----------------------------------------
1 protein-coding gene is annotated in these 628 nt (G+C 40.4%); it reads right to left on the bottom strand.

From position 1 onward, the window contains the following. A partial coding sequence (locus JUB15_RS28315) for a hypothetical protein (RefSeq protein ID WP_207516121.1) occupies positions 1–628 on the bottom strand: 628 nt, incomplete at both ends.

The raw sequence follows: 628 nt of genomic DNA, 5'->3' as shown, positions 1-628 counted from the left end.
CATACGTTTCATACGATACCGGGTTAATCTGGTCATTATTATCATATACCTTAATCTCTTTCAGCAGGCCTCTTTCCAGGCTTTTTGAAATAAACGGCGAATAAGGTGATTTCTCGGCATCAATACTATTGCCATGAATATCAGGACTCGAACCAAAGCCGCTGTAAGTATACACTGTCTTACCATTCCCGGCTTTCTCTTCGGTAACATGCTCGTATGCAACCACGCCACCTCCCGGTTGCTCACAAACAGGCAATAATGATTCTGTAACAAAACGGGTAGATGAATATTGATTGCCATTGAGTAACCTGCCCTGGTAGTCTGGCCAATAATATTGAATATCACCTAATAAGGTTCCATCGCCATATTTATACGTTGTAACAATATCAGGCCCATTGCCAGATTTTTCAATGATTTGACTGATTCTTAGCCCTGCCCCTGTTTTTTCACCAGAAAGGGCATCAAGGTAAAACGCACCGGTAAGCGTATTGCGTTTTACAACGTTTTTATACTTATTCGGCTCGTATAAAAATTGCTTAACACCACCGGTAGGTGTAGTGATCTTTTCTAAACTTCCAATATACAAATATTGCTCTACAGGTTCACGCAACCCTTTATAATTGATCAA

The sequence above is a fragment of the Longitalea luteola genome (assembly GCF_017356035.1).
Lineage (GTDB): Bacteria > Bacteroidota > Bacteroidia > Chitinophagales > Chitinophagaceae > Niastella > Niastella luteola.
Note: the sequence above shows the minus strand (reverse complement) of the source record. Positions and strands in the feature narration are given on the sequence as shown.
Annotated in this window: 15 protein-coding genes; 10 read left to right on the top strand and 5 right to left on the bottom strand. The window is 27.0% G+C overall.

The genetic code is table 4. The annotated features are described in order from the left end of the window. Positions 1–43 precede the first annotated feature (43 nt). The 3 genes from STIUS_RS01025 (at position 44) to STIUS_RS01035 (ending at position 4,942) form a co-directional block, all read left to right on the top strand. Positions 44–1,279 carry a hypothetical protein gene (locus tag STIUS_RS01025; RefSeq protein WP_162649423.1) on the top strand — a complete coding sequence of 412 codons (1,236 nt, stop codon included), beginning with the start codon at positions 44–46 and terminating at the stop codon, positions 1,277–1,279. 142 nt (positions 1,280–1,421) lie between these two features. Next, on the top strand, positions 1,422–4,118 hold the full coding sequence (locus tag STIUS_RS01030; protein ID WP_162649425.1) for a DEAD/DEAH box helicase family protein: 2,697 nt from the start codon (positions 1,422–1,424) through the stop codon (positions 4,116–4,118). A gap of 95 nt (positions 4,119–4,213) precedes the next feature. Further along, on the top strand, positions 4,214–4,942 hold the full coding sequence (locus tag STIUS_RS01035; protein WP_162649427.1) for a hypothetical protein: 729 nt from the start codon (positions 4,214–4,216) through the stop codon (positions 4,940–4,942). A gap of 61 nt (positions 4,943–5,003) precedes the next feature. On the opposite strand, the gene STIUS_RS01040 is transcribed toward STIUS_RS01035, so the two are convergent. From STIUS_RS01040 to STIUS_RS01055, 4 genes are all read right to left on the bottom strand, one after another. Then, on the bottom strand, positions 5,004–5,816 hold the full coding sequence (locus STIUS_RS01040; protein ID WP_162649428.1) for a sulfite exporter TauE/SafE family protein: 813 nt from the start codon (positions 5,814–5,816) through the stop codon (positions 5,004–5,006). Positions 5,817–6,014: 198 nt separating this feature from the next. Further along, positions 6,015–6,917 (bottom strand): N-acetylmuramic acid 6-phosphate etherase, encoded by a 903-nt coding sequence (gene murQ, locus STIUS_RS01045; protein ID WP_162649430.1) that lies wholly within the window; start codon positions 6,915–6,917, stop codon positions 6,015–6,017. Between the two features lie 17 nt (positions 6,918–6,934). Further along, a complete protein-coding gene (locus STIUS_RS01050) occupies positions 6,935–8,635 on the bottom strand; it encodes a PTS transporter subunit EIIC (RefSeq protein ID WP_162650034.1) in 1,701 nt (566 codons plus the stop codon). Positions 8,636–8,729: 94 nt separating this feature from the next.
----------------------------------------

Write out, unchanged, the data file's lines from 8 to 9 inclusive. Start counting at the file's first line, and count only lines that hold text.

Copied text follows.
Annotated in this window: 15 protein-coding genes; 10 read left to right on the top strand and 5 right to left on the bottom strand. The window is 27.0% G+C overall.

The genetic code is table 4. The annotated features are described in order from the left end of the window. Positions 1–43 precede the first annotated feature (43 nt). The 3 genes from STIUS_RS01025 (at position 44) to STIUS_RS01035 (ending at position 4,942) form a co-directional block, all read left to right on the top strand. Positions 44–1,279 carry a hypothetical protein gene (locus tag STIUS_RS01025; RefSeq protein WP_162649423.1) on the top strand — a complete coding sequence of 412 codons (1,236 nt, stop codon included), beginning with the start codon at positions 44–46 and terminating at the stop codon, positions 1,277–1,279. 142 nt (positions 1,280–1,421) lie between these two features. Next, on the top strand, positions 1,422–4,118 hold the full coding sequence (locus tag STIUS_RS01030; protein ID WP_162649425.1) for a DEAD/DEAH box helicase family protein: 2,697 nt from the start codon (positions 1,422–1,424) through the stop codon (positions 4,116–4,118). A gap of 95 nt (positions 4,119–4,213) precedes the next feature. Further along, on the top strand, positions 4,214–4,942 hold the full coding sequence (locus tag STIUS_RS01035; protein WP_162649427.1) for a hypothetical protein: 729 nt from the start codon (positions 4,214–4,216) through the stop codon (positions 4,940–4,942). A gap of 61 nt (positions 4,943–5,003) precedes the next feature. On the opposite strand, the gene STIUS_RS01040 is transcribed toward STIUS_RS01035, so the two are convergent. From STIUS_RS01040 to STIUS_RS01055, 4 genes are all read right to left on the bottom strand, one after another. Then, on the bottom strand, positions 5,004–5,816 hold the full coding sequence (locus STIUS_RS01040; protein ID WP_162649428.1) for a sulfite exporter TauE/SafE family protein: 813 nt from the start codon (positions 5,814–5,816) through the stop codon (positions 5,004–5,006). Positions 5,817–6,014: 198 nt separating this feature from the next. Further along, positions 6,015–6,917 (bottom strand): N-acetylmuramic acid 6-phosphate etherase, encoded by a 903-nt coding sequence (gene murQ, locus STIUS_RS01045; protein ID WP_162649430.1) that lies wholly within the window; start codon positions 6,915–6,917, stop codon positions 6,015–6,017. Between the two features lie 17 nt (positions 6,918–6,934). Further along, a complete protein-coding gene (locus STIUS_RS01050) occupies positions 6,935–8,635 on the bottom strand; it encodes a PTS transporter subunit EIIC (RefSeq protein ID WP_162650034.1) in 1,701 nt (566 codons plus the stop codon). Positions 8,636–8,729: 94 nt separating this feature from the next.